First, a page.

Weeks 33-72: The weeks I spent enjoying the NEW Peru…

After plenty of time away from the blog-o-sphere I.Am.Back!

I am in my last stretch as a PCV in my beloved Picsi…and once again I’m ready to go home, but at least this time it’s for different reasons.  I’ve had a wonderful time, for the most part, since switching sites, so much so that I haven’t posted because I’ve been out living and enjoying this new Peru of mine. The main struggle, that included my mental health and safety has led to my current progress, the small struggles I face everyday will lead to my future progress..basically I’m progressing and struggling but it’s nothing like it was before. Everyday is still a lesson learned and at the end of the day, I’m fairly thankful for this experience-even though I DO get frustrated BEYOND belief. So what have I been doing since week 33?

The Recap:

May: I moved to Picsi which is about 15 minutes from the capital city (Chiclayo) in the department of Lambayeque. The first day was filled with…normalcy. I was taken to my new host family’s house, my host mother answered the door with absolutely no semblance of a bra on, and I was welcomed home. They were delighted by the fact that I was a beautiful brown, I was delighted at the fact that my mother and I looked like we COULD actually be related, and we were all giddy to be with each other. I live in a house with strong black women.

I have my mother (Kika), my sisters Betty and Milca, Milca’s 2 daughters (Alexia and Maria Gracia), my sister Marcela, her 2 daughters (Heydi and Romina), and my sister Mirianela. I also have a brother who lives around the corner with his wife, children, and mother-in-law. There’s also my Aunt Chona with her daughter and her family, my Uncle Jorge, and my Uncle Lucho with his wife.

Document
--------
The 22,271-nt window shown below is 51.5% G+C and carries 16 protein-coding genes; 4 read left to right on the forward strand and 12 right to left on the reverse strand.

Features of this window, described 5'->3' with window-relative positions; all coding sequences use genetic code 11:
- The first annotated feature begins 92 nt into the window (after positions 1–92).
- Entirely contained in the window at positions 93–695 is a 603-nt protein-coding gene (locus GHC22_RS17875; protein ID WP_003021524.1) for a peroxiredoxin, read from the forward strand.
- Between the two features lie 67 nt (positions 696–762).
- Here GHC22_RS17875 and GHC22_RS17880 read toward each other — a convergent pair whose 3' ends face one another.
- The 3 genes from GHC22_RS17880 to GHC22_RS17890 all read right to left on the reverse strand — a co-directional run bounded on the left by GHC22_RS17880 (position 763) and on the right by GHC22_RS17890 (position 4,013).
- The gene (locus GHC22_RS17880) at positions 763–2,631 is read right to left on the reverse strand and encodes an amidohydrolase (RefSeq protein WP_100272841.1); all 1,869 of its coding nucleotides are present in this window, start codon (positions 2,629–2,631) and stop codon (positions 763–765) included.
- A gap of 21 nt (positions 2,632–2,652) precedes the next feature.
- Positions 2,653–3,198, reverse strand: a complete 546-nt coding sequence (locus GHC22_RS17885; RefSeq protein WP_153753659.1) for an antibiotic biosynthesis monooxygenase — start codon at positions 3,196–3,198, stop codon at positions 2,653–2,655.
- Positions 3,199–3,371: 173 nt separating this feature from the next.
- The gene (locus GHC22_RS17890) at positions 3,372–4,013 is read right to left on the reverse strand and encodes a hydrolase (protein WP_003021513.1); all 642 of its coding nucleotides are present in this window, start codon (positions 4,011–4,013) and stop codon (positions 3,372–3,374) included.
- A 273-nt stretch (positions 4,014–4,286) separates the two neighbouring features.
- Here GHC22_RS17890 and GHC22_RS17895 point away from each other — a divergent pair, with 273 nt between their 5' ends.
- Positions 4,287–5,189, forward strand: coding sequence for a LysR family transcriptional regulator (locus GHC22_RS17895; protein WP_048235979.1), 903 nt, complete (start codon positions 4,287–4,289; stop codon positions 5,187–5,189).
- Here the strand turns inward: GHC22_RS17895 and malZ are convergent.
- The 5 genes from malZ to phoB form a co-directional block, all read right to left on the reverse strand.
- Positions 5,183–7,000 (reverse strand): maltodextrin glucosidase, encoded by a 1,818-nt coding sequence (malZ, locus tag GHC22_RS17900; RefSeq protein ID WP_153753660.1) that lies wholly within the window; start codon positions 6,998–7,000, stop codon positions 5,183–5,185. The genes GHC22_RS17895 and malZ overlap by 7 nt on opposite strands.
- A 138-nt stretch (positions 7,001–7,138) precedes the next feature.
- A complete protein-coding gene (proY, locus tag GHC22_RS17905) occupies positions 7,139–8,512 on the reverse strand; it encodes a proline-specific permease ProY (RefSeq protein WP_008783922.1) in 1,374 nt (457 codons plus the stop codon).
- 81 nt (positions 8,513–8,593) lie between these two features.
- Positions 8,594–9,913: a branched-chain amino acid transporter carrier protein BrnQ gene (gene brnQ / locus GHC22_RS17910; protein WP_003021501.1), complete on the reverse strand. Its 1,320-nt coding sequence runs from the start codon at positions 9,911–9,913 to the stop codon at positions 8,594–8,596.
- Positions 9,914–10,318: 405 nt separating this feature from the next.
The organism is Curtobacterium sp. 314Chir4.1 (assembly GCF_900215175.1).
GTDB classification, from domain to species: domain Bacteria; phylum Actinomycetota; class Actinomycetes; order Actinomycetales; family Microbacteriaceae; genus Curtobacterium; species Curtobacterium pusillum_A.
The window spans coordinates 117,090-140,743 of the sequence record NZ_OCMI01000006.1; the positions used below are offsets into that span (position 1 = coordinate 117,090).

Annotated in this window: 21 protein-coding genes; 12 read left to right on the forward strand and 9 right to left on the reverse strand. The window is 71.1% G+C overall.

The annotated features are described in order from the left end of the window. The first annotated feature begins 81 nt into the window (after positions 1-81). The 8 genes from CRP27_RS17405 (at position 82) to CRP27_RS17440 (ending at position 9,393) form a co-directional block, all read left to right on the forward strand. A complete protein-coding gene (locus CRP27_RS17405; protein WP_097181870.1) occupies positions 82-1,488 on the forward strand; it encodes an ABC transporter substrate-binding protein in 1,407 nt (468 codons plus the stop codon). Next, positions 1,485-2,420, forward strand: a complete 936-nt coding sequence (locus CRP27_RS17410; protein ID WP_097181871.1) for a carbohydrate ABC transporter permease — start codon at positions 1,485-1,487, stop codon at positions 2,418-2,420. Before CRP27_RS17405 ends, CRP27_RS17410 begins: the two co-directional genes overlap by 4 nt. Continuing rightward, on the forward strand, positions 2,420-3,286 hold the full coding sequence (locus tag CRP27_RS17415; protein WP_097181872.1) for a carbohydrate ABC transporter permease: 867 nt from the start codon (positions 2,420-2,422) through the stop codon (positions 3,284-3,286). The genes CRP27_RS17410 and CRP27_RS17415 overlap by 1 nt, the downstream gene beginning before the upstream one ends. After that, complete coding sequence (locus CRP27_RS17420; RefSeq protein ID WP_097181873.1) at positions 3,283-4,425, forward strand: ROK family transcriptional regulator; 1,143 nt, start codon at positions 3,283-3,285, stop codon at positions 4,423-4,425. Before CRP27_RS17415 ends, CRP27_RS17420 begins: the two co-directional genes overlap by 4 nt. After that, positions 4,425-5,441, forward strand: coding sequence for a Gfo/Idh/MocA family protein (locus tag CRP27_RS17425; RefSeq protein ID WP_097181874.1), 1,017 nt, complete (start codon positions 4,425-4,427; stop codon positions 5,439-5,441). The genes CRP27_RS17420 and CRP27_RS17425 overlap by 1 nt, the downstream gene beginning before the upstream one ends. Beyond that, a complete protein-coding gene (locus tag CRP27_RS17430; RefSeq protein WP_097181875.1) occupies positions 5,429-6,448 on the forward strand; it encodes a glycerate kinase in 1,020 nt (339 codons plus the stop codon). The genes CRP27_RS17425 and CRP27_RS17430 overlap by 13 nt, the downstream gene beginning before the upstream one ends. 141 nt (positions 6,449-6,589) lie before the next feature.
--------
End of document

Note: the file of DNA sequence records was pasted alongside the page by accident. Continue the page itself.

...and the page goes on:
The first day my sister Milca and I actually cried together. She could see the pain that was in my heart and the weight on my shoulders-once she showed me to my room, she told me that I would be ok here, I don’t have to worry any more here, I’m safe here, I’m home here ,here I’m family…I’m safe and loved… The sleepless nights ended that day and I slept like I hadn’t been to sleep in years. From there, it was a lot of meeting and greeting and confusing people by telling them that I was the youngest daughter of Senora Kika (my HM’s nickname), and no I’m not from Peru. What confused them even more was that I could dance, so there was a lot of dancing from this point in May until … yesterday (haha!).

The very first week that I was in Picsi I went on a tour with my mayor and other dignitaries from the municipal government to hand out gifts to all the mother’s in the district for Mother’s Day (it’s HUGE here).

June: This was a bit of a blurrr…I do recall having a wonderful time at Camp VALOR (Varones Adolescentes Lideres Organizados y Responsables) which is one of the regional camps that Peace Corps Volunteers hold for teenage boys between 12-17. I brought two boys from Picsi and they had a ball!

July: This month was filled lots of vacations. At the first part of the month I went to visit my Bestie PCV Ashley in Tumbes with two of our other good friends Diamond (Cajamarca) and John (Salas, Lambayeque). We stayed in the beach town of Zorritos (which means “little foxes”) and enjoyed the beach, trekked to mud baths, and ate amazing seafood. We also posed like pirates on a ship (yay us!). From July to sometime in August there were school strikes so I wasn’t able to help out like I wanted with any of the schools in the district.